Separately, investment in China’s renewable energy dropped almost 40 percent in the first half of 2019 compared with the same period last year, according to Bloomberg New Energy Finance, a research organization. The government slashed subsidies for solar energy.

Last week in Beijing, China’s vice minister of ecology and environment told reporters that non-fossil-fuel sources already account for 14.3% of the country’s energy mix. He did not indicate that China would embrace more stringent targets soon.

“We are still faced with challenges of developing our economy, improving people’s livelihood,” Zhao Yingmin said.

China is alternately cast as the world’s worst climate villain or its potential clean-energy savior, but both superlatives are somewhat misplaced.

As a fast-growing economy, it was always inevitable that China’s energy demands would climb steeply. The only question was whether the country could power a sufficiently large portion of its economy with renewables to curb emissions growth.

Many observers took hope from a brief dip in China’s carbon emissions between 2014 and 2016, as well as Chinese leader Xi Jinping’s statement in 2017 that China had “taken a driving seat in international cooperation to respond to climate change.”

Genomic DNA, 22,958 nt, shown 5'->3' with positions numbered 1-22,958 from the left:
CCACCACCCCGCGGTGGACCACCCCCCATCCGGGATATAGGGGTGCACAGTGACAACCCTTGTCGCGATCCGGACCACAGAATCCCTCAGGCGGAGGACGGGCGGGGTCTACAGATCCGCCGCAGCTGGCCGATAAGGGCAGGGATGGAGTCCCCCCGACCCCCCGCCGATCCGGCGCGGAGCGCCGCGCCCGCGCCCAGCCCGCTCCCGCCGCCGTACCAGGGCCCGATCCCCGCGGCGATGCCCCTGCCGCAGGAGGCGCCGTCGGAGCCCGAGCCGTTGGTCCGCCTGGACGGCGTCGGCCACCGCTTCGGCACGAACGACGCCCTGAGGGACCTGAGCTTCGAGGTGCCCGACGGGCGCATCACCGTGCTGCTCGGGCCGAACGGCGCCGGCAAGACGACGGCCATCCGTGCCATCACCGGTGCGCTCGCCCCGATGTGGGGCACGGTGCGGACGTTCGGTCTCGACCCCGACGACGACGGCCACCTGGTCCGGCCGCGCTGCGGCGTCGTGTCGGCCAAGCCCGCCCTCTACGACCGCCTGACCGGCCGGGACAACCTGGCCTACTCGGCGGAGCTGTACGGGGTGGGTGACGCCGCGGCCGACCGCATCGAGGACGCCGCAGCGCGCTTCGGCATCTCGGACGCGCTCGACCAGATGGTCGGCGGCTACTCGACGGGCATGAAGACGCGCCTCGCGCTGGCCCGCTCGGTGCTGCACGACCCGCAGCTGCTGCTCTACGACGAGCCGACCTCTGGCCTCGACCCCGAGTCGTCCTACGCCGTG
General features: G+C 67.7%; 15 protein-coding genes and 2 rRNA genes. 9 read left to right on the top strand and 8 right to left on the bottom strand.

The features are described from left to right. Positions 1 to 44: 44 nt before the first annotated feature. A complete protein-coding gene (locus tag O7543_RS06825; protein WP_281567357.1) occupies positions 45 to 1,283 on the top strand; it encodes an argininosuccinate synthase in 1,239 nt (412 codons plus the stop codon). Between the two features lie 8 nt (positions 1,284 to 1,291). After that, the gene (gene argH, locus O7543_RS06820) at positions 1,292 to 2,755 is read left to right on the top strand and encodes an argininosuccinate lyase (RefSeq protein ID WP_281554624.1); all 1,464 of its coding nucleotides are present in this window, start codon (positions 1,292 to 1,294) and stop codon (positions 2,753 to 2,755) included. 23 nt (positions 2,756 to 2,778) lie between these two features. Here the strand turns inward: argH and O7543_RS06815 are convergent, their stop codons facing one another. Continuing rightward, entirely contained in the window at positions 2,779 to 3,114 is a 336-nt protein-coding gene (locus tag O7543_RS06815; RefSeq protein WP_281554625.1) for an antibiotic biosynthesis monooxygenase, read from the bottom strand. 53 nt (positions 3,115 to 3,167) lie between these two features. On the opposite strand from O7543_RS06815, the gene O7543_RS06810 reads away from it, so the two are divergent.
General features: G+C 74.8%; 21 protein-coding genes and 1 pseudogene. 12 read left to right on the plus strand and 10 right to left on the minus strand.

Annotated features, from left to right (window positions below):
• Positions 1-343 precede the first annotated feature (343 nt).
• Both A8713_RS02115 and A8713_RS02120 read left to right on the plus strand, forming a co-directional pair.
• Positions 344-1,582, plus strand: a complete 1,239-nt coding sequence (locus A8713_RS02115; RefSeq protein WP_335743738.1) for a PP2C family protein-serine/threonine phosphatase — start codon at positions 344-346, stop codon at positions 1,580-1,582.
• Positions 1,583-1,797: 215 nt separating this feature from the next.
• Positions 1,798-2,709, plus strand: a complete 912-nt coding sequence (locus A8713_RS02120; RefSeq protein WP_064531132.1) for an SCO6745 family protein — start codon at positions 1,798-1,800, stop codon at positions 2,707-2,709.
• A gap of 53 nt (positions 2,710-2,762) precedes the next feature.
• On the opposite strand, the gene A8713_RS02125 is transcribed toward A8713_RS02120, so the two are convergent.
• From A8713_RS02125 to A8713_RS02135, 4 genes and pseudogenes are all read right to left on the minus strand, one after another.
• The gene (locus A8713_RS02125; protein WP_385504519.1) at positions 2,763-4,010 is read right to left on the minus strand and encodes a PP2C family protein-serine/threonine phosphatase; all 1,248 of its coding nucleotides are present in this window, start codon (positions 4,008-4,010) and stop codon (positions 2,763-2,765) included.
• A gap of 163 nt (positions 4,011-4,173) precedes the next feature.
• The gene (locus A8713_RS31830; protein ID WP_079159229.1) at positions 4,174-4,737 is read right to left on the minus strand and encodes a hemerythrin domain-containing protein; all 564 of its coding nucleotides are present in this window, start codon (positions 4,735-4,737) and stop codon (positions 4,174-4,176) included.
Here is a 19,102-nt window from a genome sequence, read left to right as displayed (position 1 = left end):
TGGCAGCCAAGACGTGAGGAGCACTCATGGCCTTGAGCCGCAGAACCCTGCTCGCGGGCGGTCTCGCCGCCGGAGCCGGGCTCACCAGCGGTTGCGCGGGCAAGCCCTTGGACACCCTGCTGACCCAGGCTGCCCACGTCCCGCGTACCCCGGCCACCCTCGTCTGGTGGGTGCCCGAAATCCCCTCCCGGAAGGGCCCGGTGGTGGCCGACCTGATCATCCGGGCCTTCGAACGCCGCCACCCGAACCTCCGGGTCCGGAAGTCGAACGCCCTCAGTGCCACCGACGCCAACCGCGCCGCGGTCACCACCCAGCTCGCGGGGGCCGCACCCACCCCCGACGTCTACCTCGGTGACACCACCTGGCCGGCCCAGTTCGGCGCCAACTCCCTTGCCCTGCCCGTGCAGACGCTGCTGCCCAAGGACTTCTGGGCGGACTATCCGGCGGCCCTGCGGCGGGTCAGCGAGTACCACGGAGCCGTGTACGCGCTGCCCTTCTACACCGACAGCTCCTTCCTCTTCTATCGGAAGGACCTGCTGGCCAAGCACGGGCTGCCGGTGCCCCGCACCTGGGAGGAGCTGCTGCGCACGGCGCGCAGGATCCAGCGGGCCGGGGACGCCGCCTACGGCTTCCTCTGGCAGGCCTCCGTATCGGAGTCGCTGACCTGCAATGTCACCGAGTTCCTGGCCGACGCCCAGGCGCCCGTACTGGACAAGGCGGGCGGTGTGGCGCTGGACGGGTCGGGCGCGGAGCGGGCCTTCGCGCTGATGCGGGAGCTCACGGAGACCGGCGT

Renewed focus on coal

Today the country’s renewed focus on coal comes as a disappointment.

China Pollution
The pollution in China is at extreme levels. VOA

“Now there’s a sense that rather than being a leader, China is the one that is out of step,” said Lauri Myllyvirta, lead analyst at the Centre for Research on Energy and Clean Air in Helsinki. He notes that several developed countries — including Germany, South Korea and the United States — are rapidly reducing their reliance on coal power.

Fossil fuels such as coal, gasoline and natural gas release carbon dioxide into the atmosphere, trapping heat and changing the climate. Coal is the biggest culprit.

Last year, coal consumption in the United States hit the lowest level in nearly 40 years, according to the U.S. Energy Information Administration.

One place to consider the rise, pause and rise again of China’s coal sector is Shanxi province — a vast mountainous region in central China.

Shanxi is the heart of China’s traditional coal country, dotted with large mines, but also the site of some of the country’s largest solar and wind-power projects, according to state media.

During most of the past 30 years of rapid economic growth, the coal business boomed in Shanxi and nearby provinces. As China’s cities and industries expanded, coal supplied much of that power, and China surpassed the U.S. as the world’s top carbon emitter in 2006.